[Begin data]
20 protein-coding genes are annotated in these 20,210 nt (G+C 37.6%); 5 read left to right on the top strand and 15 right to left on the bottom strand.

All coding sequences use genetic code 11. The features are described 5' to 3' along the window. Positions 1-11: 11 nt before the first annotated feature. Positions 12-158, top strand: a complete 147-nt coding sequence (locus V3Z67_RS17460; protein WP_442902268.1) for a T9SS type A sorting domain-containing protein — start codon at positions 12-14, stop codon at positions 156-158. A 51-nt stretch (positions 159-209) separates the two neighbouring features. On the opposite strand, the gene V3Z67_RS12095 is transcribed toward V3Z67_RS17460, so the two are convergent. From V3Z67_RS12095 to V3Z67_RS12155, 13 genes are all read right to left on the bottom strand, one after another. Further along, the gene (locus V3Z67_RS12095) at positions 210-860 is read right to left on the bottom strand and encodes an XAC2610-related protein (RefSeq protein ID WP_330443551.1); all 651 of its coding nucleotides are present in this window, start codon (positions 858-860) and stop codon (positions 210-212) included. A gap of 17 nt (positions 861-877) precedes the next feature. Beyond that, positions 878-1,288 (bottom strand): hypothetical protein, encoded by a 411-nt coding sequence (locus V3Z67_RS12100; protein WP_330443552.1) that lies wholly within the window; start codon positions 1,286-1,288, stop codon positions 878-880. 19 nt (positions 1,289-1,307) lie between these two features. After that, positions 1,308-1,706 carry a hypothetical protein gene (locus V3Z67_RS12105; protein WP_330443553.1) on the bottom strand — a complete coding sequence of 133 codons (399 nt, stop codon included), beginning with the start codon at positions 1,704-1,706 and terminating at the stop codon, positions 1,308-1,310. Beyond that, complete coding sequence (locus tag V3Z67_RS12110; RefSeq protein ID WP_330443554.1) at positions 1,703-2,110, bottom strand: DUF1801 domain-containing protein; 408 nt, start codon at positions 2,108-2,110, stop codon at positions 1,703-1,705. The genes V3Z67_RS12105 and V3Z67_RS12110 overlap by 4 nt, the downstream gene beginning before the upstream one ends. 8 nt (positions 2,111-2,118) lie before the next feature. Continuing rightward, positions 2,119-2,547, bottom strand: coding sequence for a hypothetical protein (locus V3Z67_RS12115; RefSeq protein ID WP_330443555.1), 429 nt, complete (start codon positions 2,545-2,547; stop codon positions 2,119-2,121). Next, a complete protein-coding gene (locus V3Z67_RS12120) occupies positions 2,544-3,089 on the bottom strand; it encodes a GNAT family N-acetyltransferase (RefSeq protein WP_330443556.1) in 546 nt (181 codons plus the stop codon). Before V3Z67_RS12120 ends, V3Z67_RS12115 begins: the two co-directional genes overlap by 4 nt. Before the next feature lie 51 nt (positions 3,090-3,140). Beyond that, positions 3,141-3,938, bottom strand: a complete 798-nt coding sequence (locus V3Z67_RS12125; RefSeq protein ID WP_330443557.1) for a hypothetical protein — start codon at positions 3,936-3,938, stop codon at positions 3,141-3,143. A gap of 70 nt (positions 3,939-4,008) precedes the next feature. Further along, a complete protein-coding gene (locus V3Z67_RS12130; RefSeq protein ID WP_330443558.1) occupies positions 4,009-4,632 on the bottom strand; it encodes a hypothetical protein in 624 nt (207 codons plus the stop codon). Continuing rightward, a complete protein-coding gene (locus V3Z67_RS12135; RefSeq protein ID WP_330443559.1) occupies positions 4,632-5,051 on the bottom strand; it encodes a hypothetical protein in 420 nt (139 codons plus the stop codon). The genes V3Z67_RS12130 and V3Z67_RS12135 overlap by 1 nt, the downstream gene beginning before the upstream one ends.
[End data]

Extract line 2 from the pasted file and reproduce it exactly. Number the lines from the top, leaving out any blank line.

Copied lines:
All coding sequences use genetic code 11. The features are described 5' to 3' along the window. Positions 1-11: 11 nt before the first annotated feature. Positions 12-158, top strand: a complete 147-nt coding sequence (locus V3Z67_RS17460; protein WP_442902268.1) for a T9SS type A sorting domain-containing protein — start codon at positions 12-14, stop codon at positions 156-158. A 51-nt stretch (positions 159-209) separates the two neighbouring features. On the opposite strand, the gene V3Z67_RS12095 is transcribed toward V3Z67_RS17460, so the two are convergent. From V3Z67_RS12095 to V3Z67_RS12155, 13 genes are all read right to left on the bottom strand, one after another. Further along, the gene (locus V3Z67_RS12095) at positions 210-860 is read right to left on the bottom strand and encodes an XAC2610-related protein (RefSeq protein ID WP_330443551.1); all 651 of its coding nucleotides are present in this window, start codon (positions 858-860) and stop codon (positions 210-212) included. A gap of 17 nt (positions 861-877) precedes the next feature. Beyond that, positions 878-1,288 (bottom strand): hypothetical protein, encoded by a 411-nt coding sequence (locus V3Z67_RS12100; protein WP_330443552.1) that lies wholly within the window; start codon positions 1,286-1,288, stop codon positions 878-880. 19 nt (positions 1,289-1,307) lie between these two features. After that, positions 1,308-1,706 carry a hypothetical protein gene (locus V3Z67_RS12105; protein WP_330443553.1) on the bottom strand — a complete coding sequence of 133 codons (399 nt, stop codon included), beginning with the start codon at positions 1,704-1,706 and terminating at the stop codon, positions 1,308-1,310. Beyond that, complete coding sequence (locus tag V3Z67_RS12110; RefSeq protein ID WP_330443554.1) at positions 1,703-2,110, bottom strand: DUF1801 domain-containing protein; 408 nt, start codon at positions 2,108-2,110, stop codon at positions 1,703-1,705. The genes V3Z67_RS12105 and V3Z67_RS12110 overlap by 4 nt, the downstream gene beginning before the upstream one ends. 8 nt (positions 2,111-2,118) lie before the next feature. Continuing rightward, positions 2,119-2,547, bottom strand: coding sequence for a hypothetical protein (locus V3Z67_RS12115; RefSeq protein ID WP_330443555.1), 429 nt, complete (start codon positions 2,545-2,547; stop codon positions 2,119-2,121). Next, a complete protein-coding gene (locus V3Z67_RS12120) occupies positions 2,544-3,089 on the bottom strand; it encodes a GNAT family N-acetyltransferase (RefSeq protein WP_330443556.1) in 546 nt (181 codons plus the stop codon). Before V3Z67_RS12120 ends, V3Z67_RS12115 begins: the two co-directional genes overlap by 4 nt. Before the next feature lie 51 nt (positions 3,090-3,140). Beyond that, positions 3,141-3,938, bottom strand: a complete 798-nt coding sequence (locus V3Z67_RS12125; RefSeq protein ID WP_330443557.1) for a hypothetical protein — start codon at positions 3,936-3,938, stop codon at positions 3,141-3,143. A gap of 70 nt (positions 3,939-4,008) precedes the next feature. Further along, a complete protein-coding gene (locus V3Z67_RS12130; RefSeq protein ID WP_330443558.1) occupies positions 4,009-4,632 on the bottom strand; it encodes a hypothetical protein in 624 nt (207 codons plus the stop codon). Continuing rightward, a complete protein-coding gene (locus V3Z67_RS12135; RefSeq protein ID WP_330443559.1) occupies positions 4,632-5,051 on the bottom strand; it encodes a hypothetical protein in 420 nt (139 codons plus the stop codon). The genes V3Z67_RS12130 and V3Z67_RS12135 overlap by 1 nt, the downstream gene beginning before the upstream one ends.